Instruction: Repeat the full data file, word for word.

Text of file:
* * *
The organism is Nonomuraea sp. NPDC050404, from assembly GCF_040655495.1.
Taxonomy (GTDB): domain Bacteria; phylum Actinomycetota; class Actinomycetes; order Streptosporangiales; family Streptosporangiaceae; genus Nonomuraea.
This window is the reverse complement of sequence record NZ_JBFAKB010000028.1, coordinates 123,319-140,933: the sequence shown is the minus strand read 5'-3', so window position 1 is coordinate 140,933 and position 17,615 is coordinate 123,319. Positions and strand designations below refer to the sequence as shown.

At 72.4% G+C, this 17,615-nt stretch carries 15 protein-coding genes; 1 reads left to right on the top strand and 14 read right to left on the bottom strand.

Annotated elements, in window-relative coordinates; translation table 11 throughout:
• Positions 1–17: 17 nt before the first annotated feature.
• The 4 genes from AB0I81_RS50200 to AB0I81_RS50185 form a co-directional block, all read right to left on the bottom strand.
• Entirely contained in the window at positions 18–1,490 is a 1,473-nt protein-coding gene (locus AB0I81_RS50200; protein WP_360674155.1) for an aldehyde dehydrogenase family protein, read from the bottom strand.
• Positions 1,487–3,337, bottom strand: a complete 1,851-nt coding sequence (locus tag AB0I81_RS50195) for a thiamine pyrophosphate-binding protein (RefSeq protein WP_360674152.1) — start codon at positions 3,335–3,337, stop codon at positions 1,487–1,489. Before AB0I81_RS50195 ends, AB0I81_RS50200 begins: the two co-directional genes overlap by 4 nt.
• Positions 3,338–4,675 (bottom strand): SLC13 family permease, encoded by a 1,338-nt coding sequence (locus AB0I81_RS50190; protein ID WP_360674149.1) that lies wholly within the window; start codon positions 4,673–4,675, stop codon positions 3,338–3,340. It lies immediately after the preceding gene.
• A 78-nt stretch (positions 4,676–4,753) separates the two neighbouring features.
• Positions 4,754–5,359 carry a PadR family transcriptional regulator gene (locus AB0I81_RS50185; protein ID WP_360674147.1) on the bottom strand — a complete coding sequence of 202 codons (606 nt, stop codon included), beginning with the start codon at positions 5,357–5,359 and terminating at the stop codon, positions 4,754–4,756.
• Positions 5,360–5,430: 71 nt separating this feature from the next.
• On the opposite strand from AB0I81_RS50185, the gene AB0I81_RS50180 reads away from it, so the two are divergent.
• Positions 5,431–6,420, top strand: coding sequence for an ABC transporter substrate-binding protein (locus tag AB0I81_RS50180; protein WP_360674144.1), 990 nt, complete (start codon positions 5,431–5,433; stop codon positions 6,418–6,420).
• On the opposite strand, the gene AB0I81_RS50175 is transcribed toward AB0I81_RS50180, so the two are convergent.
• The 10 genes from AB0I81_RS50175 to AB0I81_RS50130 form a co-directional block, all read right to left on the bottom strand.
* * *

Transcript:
The organism is Nonomuraea sp. NPDC050404, from assembly GCF_040655495.1.
Taxonomy (GTDB): domain Bacteria; phylum Actinomycetota; class Actinomycetes; order Streptosporangiales; family Streptosporangiaceae; genus Nonomuraea.
This window is the reverse complement of sequence record NZ_JBFAKB010000028.1, coordinates 123,319-140,933: the sequence shown is the minus strand read 5'-3', so window position 1 is coordinate 140,933 and position 17,615 is coordinate 123,319. Positions and strand designations below refer to the sequence as shown.

At 72.4% G+C, this 17,615-nt stretch carries 15 protein-coding genes; 1 reads left to right on the top strand and 14 read right to left on the bottom strand.

Annotated elements, in window-relative coordinates; translation table 11 throughout:
• Positions 1–17: 17 nt before the first annotated feature.
• The 4 genes from AB0I81_RS50200 to AB0I81_RS50185 form a co-directional block, all read right to left on the bottom strand.
• Entirely contained in the window at positions 18–1,490 is a 1,473-nt protein-coding gene (locus AB0I81_RS50200; protein WP_360674155.1) for an aldehyde dehydrogenase family protein, read from the bottom strand.
• Positions 1,487–3,337, bottom strand: a complete 1,851-nt coding sequence (locus tag AB0I81_RS50195) for a thiamine pyrophosphate-binding protein (RefSeq protein WP_360674152.1) — start codon at positions 3,335–3,337, stop codon at positions 1,487–1,489. Before AB0I81_RS50195 ends, AB0I81_RS50200 begins: the two co-directional genes overlap by 4 nt.
• Positions 3,338–4,675 (bottom strand): SLC13 family permease, encoded by a 1,338-nt coding sequence (locus AB0I81_RS50190; protein ID WP_360674149.1) that lies wholly within the window; start codon positions 4,673–4,675, stop codon positions 3,338–3,340. It lies immediately after the preceding gene.
• A 78-nt stretch (positions 4,676–4,753) separates the two neighbouring features.
• Positions 4,754–5,359 carry a PadR family transcriptional regulator gene (locus AB0I81_RS50185; protein ID WP_360674147.1) on the bottom strand — a complete coding sequence of 202 codons (606 nt, stop codon included), beginning with the start codon at positions 5,357–5,359 and terminating at the stop codon, positions 4,754–4,756.
• Positions 5,360–5,430: 71 nt separating this feature from the next.
• On the opposite strand from AB0I81_RS50185, the gene AB0I81_RS50180 reads away from it, so the two are divergent.
• Positions 5,431–6,420, top strand: coding sequence for an ABC transporter substrate-binding protein (locus tag AB0I81_RS50180; protein WP_360674144.1), 990 nt, complete (start codon positions 5,431–5,433; stop codon positions 6,418–6,420).
• On the opposite strand, the gene AB0I81_RS50175 is transcribed toward AB0I81_RS50180, so the two are convergent.
• The 10 genes from AB0I81_RS50175 to AB0I81_RS50130 form a co-directional block, all read right to left on the bottom strand.